Essex is home to more than 1,000 Traveller families. Around 200 rent pitches on local authority sites, while another 400 to 500 live on authorised private sites. The remainder make do with unauthorised sites, or simply camp by the roadside, risky options that can involve confrontation with the law.
Certainly the 25 families who live on Essex council's Hovefields site in Basildon are among the lucky ones. The senior site manager is Ann Lee, Ben's grandmother, and she makes it her business to ensure that the place is immaculate. At first glance, the site looks like an estate of holiday chalets, with caravans parked alongside what appear to be neat, brick-built homes. (Ann says she is regularly asked by passers-by if they do holiday lets.) But the "homes" turn out to be amenity blocks, containing nothing more than a kitchen, a bathroom and somewhere to put a washing machine. The Travellers live and sleep in their trailers.
Mrs Lee, who has lived at Hovefields for 28 years, and describes herself as "a house person who ran away with a Gypsy", says the library visits mean a lot to the community. "If the weather's nice, you get quite a congregation of people outside. Everybody has a chat while the children get their books.
And in the school holidays, they are always on the kerb waiting for the bus, sometimes an hour-and-a-half before it comes."
The aim of the project is to give Traveller children a choice, and, as he embarks on volume two of The Lord Of The Rings, Ann's grandson Ben would be the first to agree that libraries change lives. But will wider access to books and education erode a way of life that is already struggling to come to terms with the loss of traditional forms of work? Janet Carden believes not. "I don't see this as a weak culture," she says. "The Travellers' pride is as strong as ever, and the belief that they are special people is passed on to the children. When I ask parents what they want for their children, they tell me they want them to stay within the Traveller culture, but to be Travellers who can read and write."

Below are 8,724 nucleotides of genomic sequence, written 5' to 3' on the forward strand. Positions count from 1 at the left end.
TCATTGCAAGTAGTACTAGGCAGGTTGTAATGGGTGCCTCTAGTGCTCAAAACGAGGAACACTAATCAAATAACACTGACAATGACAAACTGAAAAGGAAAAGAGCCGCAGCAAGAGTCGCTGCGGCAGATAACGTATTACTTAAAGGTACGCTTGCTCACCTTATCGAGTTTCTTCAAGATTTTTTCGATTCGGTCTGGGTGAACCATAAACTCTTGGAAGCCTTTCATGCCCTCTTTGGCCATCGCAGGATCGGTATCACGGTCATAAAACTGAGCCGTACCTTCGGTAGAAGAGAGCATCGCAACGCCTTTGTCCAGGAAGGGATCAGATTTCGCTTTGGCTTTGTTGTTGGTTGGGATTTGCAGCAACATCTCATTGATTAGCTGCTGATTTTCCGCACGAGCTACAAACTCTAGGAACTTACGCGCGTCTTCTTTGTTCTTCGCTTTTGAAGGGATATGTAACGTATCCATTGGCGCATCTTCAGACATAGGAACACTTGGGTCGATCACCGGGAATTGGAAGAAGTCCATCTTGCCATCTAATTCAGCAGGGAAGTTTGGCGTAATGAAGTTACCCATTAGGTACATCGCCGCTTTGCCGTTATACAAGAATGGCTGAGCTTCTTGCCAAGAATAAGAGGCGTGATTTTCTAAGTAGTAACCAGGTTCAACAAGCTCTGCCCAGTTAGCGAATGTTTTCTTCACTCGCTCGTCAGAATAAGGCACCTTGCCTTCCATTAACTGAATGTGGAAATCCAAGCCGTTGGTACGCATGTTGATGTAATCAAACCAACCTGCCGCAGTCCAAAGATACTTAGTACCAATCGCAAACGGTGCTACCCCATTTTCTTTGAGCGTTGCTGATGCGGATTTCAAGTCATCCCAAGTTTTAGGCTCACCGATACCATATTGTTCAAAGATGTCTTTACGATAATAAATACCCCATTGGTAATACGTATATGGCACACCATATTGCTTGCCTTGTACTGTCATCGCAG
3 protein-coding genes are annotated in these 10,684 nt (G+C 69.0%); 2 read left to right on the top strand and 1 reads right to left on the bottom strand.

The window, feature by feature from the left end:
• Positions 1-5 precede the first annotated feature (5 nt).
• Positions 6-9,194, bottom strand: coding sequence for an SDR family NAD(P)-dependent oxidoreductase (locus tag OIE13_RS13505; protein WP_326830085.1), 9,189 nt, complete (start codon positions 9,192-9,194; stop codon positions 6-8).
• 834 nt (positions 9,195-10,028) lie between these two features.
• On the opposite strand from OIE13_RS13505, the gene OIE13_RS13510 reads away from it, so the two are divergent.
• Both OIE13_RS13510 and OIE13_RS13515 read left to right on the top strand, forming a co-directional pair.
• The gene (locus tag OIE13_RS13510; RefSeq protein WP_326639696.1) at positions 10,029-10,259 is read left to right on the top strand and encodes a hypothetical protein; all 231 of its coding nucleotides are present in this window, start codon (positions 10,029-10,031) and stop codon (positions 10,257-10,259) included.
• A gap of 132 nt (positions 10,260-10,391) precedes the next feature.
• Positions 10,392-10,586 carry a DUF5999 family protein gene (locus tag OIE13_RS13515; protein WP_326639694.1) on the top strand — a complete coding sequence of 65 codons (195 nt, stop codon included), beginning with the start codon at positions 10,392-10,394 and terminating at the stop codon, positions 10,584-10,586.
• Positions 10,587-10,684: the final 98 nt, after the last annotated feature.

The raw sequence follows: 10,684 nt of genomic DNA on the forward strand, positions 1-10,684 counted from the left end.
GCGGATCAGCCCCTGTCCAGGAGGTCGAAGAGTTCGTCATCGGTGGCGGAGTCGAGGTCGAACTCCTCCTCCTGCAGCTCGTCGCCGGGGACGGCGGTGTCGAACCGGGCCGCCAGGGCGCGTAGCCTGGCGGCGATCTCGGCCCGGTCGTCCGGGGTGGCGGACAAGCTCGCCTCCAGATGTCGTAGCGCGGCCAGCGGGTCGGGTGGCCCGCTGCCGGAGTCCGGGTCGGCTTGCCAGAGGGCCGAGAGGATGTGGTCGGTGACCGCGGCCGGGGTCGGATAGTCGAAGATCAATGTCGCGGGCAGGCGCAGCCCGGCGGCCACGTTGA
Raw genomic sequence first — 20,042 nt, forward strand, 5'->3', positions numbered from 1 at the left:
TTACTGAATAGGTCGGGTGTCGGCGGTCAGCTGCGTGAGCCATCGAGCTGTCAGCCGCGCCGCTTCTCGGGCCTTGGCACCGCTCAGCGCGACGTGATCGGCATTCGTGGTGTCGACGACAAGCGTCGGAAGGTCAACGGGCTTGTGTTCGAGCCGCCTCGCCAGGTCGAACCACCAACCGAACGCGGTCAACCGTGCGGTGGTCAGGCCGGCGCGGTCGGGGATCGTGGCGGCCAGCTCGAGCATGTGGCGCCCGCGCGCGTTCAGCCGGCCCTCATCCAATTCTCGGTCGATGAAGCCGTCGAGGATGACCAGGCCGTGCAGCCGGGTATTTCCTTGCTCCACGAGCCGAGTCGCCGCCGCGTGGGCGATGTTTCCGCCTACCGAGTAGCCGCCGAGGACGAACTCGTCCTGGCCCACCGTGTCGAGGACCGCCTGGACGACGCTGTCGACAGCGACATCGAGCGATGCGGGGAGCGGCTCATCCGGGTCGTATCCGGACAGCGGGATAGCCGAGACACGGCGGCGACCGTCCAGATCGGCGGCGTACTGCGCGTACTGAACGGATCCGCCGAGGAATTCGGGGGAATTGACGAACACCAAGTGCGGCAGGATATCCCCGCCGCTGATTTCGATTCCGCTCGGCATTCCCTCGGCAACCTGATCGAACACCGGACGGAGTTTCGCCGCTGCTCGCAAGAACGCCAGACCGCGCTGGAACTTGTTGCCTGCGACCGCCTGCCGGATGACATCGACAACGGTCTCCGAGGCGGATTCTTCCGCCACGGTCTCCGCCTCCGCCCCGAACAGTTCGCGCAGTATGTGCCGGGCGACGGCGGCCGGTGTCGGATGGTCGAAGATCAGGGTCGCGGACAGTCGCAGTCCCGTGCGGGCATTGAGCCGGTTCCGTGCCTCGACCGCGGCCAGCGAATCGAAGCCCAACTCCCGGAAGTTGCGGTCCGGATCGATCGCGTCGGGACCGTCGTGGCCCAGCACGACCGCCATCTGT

LIBRARIES CHANGE LIVES
As well as pound;4,000 to spend, the Essex Mobile Library Travellers Project received a trophy from the Poet Laureate, Andrew Motion, at the Library and Information Show in London this week. The Libraries Change Lives award, sponsored by the show, is in its 12th year. The judges look for library projects (including those based in school libraries) that bring people together, involve communities, encourage reading and learning, share information and have potential to be developed and adapted elsewhere.
Two other projects were shortlisted for this year's award, and received pound;1,000 each. One of these, the Get a Life online creative writing project for 10 to 14-year-olds, was set up in after-school and holiday sessions by the Dumfries and Galloway library service as part of its Be Websmart campaign to promote safe and responsible use of the internet.
East Renfrewshire's information services also won a place on the shortlist for its website inspired by Holocaust Memorial Day. East Renfrewshire has Scotland's biggest Jewish community. See www.eastrenfrewshire.gov.
The award is administered by the Chartered Institute of Library and Information Professionals. Details at www.cilip.org.uk practiceawardschangelives.html.
Janet Carden of Essex libraries recommends: Shaun's Wellies, a lift-the flap story for key stage 1 children (Norfolk Traveller Education Service pound;6.95, order on 01603 766133); Two for One by Jamie King and Kathryn Yeaman, a tale with a twist for key stage 2 (Wiltshire Traveller Education Service pound;5, order on 01225 771687); One in a Million, the story of a traveller family from 1925 to the present (Essex County Council Publications pound;7.95, order on www.essexcc.gov.uk, click on eshop, or tel 01245 434200); Traveller Alphabet (Roma-Standard English dictionary) pound;5 from Essex as above; Gypsies and Travellers in their own Words edited by Peter Saunders (Leeds Education Service pound;15, tel 0113 2748050); Tales of the Old Gypsies by Jennifer Davies (Isis Large Print Books pound;17.95); Usborne Dictionary of Horses and Ponies (pound;9.99).